Turns out, there’s a tourist office in Ende. Probably should’ve started there but such is not my way. Ferry from Ende? Sure was. Why wouldn’t there be? I was directed to a different shop selling tickets to the now existent ferry. Trip duration? Three days, two nights. Umm… ’kay. Three days on an Indonesian ferry? Perhaps not one of my better ideas but better than the alternative, i.e. a week-long ride back the way I’d come.

At said shop I discovered the boat does not leave from Ende. Why would it? For that, it was Maumere. A boat departed that very night, but this did me little good. If my Indonesian could be trusted (which it most certainly could not), there was another leaving in five days. Even if my Indonesian could be trusted, given recent precedent, I’m not sure the information could be trusted. So, I called the tourist office in Maumere and was told a boat left in a week, give or take a day, i.e. sometime between a week and never. That was all the gumption I had for ferry investigation. In a few days time, my fate would be sealed in Maumere. C’est la vie, mon amie…or some shit.

A civil disturbance unfurled the day I arrived. A woman bystander told me there’d been a “fight”, whatever the hell that meant. That felt like serious understatement as I saw riot police in the back of a cargo truck and a crowd gathering in the road ahead. Young men with disgruntled looks were heading in my direction. I have no clue what their grievances were about but I considered the possibility a foreign tourist might make for a hell of an object lesson. I envisioned a “Down with whitey!” chant succeeded by the unceremonious kicking of my ass and Phantom sacrifice. Overreaction? Sure was, but I turned around in the interest of caution.

Back to the Hotel Safari for the icing on the proverbial gâteau de vexation. It was egregiously overpriced but did have aircon and a shower. Gotta pamper thyself every once in a while. To the shower! Disappointment. No knob on the handle, no water on my body. I informed the staff and was shown to a different room with the desired knob. As a bonus, the room was stocked with mosquitoes—a few more than I’m normally comfortable with. I love Dengue fever and Malaria as much as the next asshole, but I was hoping to save mosquito-born illness for a rainy day. Initially, I thought, “Ahhhhh it’s only a few skeeters. You’ll live, big boy…probably. Kill a few with my cat-like reflexes, throw on some repellent, you’ll be aces.” 

Then I entered the bathroom. As I stood there, naked and sweating, I could feel the collective stare of a thousand mosquito eyes bearing down upon me and hear the collective buzz of an absurd number of insects. I swear I heard a few scream, “LUUUUUUUCH TIME!” Naked and afraid, I fled the shower and shut the door. I can deal with a few mosquitoes, but this was more like a malarial testing booth at the CDC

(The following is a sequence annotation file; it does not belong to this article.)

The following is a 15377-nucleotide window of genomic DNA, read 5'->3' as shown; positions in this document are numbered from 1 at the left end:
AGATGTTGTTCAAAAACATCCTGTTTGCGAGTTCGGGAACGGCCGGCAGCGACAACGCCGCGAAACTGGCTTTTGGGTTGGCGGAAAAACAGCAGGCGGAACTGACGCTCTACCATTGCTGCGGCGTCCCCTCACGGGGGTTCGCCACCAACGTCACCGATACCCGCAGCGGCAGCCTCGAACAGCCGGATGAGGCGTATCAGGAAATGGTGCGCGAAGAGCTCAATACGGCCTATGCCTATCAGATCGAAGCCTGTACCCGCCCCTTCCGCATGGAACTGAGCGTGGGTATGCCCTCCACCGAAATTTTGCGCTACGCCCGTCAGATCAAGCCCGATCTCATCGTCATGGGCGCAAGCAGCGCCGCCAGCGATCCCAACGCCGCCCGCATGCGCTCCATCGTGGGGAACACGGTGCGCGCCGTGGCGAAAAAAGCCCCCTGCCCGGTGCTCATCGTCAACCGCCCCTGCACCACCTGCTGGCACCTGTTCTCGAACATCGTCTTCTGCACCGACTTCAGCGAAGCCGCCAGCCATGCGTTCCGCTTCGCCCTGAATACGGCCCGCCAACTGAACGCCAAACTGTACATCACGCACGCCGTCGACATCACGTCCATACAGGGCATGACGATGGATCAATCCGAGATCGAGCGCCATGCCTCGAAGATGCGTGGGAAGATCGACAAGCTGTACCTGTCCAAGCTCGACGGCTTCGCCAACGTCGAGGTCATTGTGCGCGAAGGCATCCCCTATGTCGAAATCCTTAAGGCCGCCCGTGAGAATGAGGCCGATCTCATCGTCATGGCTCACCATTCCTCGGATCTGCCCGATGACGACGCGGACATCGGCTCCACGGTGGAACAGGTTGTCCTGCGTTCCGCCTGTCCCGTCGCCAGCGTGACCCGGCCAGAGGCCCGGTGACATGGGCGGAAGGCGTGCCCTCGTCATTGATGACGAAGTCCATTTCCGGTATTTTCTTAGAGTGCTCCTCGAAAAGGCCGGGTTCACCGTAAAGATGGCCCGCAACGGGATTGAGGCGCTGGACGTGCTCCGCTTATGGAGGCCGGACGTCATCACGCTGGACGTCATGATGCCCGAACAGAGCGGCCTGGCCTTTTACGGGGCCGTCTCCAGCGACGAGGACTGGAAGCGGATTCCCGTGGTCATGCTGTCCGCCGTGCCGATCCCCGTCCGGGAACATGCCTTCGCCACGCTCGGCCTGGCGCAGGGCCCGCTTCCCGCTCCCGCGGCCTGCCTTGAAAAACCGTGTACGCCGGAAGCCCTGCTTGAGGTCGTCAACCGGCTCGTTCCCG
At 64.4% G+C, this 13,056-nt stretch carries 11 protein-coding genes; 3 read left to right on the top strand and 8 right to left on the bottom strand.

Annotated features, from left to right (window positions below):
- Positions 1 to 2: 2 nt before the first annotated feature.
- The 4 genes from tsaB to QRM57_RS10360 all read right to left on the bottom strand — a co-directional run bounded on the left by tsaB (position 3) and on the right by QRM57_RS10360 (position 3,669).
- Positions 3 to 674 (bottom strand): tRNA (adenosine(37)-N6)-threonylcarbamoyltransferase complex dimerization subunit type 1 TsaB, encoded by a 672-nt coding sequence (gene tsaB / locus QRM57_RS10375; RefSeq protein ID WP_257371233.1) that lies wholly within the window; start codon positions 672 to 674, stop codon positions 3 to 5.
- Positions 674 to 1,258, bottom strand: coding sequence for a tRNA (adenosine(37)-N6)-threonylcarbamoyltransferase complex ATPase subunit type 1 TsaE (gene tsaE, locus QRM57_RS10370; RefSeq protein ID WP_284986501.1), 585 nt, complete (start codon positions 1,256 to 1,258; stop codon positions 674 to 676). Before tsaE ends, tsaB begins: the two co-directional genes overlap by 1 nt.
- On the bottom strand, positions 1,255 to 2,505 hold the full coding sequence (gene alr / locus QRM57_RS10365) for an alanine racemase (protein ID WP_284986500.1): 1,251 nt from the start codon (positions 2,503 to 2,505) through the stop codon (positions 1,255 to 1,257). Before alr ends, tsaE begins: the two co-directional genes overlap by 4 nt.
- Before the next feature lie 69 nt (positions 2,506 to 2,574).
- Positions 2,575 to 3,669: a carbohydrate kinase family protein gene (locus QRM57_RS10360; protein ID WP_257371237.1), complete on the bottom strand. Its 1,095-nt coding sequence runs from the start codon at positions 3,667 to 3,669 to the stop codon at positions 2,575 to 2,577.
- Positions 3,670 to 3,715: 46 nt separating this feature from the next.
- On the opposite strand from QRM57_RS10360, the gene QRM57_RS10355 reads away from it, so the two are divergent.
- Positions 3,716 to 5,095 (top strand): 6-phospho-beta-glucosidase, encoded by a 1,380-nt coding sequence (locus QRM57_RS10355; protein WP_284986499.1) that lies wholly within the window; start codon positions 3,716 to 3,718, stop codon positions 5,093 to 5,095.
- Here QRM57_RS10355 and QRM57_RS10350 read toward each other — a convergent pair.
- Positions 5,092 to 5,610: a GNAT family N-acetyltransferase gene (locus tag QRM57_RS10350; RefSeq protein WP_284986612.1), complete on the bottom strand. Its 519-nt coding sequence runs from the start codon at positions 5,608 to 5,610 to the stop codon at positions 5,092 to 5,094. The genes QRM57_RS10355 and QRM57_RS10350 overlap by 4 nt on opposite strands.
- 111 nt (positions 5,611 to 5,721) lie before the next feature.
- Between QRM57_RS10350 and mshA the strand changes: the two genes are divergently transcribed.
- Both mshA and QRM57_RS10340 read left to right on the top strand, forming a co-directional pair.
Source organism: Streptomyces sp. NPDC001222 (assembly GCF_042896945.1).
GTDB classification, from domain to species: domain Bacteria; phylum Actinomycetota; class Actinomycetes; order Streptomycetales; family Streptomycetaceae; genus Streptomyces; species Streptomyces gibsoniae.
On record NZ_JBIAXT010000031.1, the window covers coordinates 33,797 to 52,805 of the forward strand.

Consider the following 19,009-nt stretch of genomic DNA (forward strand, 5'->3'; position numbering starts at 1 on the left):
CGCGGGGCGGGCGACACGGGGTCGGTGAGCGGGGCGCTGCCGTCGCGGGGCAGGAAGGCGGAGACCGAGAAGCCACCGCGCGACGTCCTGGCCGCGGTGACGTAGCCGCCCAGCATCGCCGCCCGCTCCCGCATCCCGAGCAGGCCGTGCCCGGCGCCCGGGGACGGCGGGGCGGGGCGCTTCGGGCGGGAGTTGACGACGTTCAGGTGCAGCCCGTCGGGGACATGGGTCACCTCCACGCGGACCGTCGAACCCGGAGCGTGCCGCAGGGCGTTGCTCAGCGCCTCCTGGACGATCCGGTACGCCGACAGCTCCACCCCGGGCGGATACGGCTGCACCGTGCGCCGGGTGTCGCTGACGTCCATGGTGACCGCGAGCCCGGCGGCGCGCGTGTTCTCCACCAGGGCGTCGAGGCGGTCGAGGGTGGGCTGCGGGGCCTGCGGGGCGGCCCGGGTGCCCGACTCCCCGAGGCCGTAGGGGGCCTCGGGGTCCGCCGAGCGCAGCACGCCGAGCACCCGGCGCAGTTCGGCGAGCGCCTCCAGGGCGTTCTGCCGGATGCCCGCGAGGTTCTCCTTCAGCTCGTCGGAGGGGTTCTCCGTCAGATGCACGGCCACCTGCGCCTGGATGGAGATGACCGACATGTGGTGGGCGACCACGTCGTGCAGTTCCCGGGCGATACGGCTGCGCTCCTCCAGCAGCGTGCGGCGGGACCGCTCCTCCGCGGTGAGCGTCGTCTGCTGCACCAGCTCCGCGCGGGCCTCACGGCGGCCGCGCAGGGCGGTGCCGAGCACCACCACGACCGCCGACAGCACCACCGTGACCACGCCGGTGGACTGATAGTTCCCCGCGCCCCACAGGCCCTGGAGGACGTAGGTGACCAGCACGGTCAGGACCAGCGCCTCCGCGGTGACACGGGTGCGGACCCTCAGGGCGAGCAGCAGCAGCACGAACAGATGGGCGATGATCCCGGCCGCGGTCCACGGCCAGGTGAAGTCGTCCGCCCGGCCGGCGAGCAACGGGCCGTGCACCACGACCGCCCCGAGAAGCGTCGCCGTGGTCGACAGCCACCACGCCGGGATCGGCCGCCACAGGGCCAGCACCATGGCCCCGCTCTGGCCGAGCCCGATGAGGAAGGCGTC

At reception I announced “Nyamuk banyak” (a crapload of mosquitoes) occupied my room. I thought I’d be shown another. I thought wrong. Instead, an employee entered with a canister of insect repellent. Actually, it was one of those pump devices with the canister on the end, like the ones I remember from Saturday morning cartoons. He started spraying…and spaying and spraying and spraying and spraying and spraying and, well, you get the picture. I was assured the fumes were nontoxic. (Ummmmm…riiiight.) I’d hope so because there was now a cloud of gas along with air you could chew wafting three doors down. Everything was varnished with non-toxicity. The bed. My belongings. The walls and ceiling. My seven chakras. Gimme an “N” for noxious. 

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And it was a goddamn massacre. Mosquitoes rained down from the heavens. The floor was a sticky, gooey “Valley of the Fallen.” The photo doesn’t do the mosquito graveyard justice. There were Indonesian guests sitting outside their rooms watching the whole ordeal. Not sure what was going through their minds.

Seeing as my room should’ve been quarantined and designated for toxic cleanup, again I assumed I’d be given another. Nuh-uh. All booked up. Their solution? A broom and a smile. That was a bridge too far for this princess. I packed my shit and hit the road. Well, sort of. I went next door. No aircon with less mosquitoes was an acceptable tradeoff.

The day wasn’t a total loss, but it inched a bit closer when I realized I’d lost my sunglasses. Poop. On to Kelimutu.